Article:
4. Diabetic Retinopathy is the most common diabetic eye disease and contributes to the leading cause of blindness in elderly Americans. In some people with diabetic retinopathy, blood vessels swell and leak fluid. In other cases, new vessels may grow on the surface of the retina. At first, the changes can go unnoticed, but over time diabetic retinopathy can worsen, causing vision loss. Diabetic retinopathy usually affects both eyes.
5. Presbyopia refers to the farsightedness that develops when the lens of the eye and its surrounding muscles lose their elasticity, causing the muscle fibers to become too rigid to contract or relax properly. As a result, they can no longer focus light well enough to produce clear and crisp vision images. This condition can easily be corrected with reading glasses, bi- or trifocals, contact lenses or surgery.
6. Ptosis describes the droopy, hooded eyelid characteristics that occur with aging. If the drooping becomes too extreme that it causes obscure vision, surgery can be considered.
Rand Eye Institute can assist you in delaying these problems and find the right solution for you.
No one wants to wake up one morning to find wrinkles or bags around their eyes when looking in the mirror. Signs of aging catch most people off guard and before they know it, it’s too late. While you’re attempting to keep your skin looking fresh and radiant with creams and treatments, why not keep your eyes looking young also?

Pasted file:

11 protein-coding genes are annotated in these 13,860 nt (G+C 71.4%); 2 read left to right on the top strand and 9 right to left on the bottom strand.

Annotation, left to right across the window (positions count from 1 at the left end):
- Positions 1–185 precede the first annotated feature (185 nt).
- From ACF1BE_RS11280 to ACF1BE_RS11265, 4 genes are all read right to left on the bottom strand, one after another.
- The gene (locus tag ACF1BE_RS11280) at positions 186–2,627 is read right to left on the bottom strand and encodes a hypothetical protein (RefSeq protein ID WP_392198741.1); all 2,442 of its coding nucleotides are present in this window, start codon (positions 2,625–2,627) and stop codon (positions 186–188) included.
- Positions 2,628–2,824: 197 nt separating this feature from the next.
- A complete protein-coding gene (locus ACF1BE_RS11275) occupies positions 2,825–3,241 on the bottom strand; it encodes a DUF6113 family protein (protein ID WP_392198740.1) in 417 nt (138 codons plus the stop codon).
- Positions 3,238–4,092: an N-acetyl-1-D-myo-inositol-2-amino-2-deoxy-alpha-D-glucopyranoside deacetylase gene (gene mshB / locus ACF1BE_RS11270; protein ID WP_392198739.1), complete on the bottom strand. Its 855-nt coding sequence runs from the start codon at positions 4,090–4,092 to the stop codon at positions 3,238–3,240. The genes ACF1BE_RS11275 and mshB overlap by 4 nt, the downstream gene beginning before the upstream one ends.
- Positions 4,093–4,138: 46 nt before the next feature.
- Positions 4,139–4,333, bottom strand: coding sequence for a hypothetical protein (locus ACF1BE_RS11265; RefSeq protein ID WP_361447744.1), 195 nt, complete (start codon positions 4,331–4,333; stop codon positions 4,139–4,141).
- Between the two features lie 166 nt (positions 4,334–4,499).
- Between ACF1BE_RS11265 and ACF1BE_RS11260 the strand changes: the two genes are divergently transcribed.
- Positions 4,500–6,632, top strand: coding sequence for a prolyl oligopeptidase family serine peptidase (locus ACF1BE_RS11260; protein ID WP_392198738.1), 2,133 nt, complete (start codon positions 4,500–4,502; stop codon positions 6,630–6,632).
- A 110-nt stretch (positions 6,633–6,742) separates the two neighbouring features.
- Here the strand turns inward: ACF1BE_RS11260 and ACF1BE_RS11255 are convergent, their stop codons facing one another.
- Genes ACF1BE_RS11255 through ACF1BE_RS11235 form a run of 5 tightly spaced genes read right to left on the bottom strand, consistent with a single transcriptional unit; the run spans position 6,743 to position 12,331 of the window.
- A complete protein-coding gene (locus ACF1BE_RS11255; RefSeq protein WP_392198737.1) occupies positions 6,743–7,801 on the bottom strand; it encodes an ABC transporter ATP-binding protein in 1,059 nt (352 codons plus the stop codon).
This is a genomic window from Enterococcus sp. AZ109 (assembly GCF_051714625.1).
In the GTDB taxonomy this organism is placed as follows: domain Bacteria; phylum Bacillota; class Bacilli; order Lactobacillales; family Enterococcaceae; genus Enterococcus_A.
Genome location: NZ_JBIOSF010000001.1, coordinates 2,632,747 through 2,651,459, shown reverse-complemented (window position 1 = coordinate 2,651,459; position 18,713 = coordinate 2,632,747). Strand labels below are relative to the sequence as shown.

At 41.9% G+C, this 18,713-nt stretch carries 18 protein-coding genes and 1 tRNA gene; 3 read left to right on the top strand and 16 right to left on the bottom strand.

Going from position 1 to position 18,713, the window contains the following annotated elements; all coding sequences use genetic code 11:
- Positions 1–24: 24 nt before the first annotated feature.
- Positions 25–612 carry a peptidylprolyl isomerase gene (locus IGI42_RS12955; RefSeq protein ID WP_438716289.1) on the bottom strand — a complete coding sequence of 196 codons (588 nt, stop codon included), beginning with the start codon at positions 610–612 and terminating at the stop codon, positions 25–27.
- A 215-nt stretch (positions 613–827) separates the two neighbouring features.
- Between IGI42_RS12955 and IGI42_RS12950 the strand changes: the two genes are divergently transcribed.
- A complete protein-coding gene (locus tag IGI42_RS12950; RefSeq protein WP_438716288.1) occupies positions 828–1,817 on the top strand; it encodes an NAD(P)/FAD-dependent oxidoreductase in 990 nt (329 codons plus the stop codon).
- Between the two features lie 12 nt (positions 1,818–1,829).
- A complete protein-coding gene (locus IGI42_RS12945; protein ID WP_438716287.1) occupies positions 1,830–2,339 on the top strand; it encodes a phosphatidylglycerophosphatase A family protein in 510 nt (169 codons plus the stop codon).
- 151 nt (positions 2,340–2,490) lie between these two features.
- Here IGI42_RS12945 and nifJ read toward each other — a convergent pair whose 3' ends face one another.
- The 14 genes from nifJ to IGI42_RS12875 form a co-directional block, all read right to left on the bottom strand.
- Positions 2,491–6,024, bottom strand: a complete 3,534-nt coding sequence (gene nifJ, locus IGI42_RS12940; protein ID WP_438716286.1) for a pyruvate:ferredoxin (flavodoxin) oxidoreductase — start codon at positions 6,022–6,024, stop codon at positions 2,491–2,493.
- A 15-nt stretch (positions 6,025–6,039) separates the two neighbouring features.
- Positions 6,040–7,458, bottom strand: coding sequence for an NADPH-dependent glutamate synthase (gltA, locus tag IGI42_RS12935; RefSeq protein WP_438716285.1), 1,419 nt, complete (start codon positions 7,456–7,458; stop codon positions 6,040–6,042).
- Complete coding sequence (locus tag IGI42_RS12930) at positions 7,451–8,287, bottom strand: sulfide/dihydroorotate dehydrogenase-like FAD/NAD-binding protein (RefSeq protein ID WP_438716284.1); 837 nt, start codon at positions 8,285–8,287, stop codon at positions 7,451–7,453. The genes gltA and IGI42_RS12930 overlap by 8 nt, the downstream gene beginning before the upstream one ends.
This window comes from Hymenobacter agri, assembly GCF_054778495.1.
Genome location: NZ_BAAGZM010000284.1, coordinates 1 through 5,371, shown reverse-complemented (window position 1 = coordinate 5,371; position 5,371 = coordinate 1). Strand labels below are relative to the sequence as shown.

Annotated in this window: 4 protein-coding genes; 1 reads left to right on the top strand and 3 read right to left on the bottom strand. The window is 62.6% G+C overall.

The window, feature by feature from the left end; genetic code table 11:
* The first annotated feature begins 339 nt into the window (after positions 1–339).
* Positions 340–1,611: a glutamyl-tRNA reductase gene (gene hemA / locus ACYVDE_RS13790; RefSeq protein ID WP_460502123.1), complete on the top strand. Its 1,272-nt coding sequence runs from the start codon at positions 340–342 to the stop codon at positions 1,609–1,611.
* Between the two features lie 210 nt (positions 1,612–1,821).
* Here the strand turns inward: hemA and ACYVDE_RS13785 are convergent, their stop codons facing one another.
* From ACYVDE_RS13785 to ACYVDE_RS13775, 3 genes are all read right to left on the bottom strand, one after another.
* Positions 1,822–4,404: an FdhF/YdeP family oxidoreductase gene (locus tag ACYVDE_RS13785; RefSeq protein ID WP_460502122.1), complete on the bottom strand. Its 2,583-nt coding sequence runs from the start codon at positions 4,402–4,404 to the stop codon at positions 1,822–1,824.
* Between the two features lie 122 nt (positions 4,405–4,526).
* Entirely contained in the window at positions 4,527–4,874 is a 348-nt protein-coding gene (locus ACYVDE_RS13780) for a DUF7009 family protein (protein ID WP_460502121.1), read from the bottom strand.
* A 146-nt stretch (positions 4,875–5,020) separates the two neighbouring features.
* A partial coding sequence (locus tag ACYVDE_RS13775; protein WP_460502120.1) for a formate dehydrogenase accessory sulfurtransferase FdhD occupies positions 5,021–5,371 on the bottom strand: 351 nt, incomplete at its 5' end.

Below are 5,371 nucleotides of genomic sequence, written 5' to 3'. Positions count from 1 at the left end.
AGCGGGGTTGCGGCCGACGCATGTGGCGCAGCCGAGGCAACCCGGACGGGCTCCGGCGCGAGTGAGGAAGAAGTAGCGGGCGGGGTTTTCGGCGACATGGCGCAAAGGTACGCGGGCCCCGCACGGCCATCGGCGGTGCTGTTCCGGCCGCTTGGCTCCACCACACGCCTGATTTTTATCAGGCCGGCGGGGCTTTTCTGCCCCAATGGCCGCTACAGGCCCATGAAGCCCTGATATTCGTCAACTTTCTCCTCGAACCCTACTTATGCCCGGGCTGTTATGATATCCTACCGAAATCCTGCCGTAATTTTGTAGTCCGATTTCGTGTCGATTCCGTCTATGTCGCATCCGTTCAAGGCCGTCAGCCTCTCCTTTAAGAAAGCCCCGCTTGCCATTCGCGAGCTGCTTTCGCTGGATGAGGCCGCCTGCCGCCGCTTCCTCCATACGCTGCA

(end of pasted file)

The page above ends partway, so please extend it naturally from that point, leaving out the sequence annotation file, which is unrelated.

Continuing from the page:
The skin closest to the eye is very sensitive and can easily be affected by one’s lifestyle. Collagen is the protein that maintains the skins firmness and keeps it plump. Cortisol, a hormone released from stress, creates loss of collagen, and the skin in turn thins out. Some signs of aging include crow’s feet, crepe-y eyelids, and dark circles and there are several ways to prevent these changes. The key to keeping the wrinkles and circles away is to follow proper defense mechanisms for the eyes.
• Get at least 8 hours of sleep every night
• Be gentle when applying and removing makeup
• Wear sunglasses to keep you from squinting
• De-stress and find time to relax
• Use hydrating moisturizer with antioxidants
While cataract surgery has been one of the safest and most successful operations, this bladeless, advanced procedure, brings a new level of precision to the surgery, creating a personalized surgical experience. It is a major improvement in the ability to treat astigmatism more accurately.
From the sunny weather in South Florida, the Rand Eye Institute would like to wish you Happy Holidays and a Happy New Year!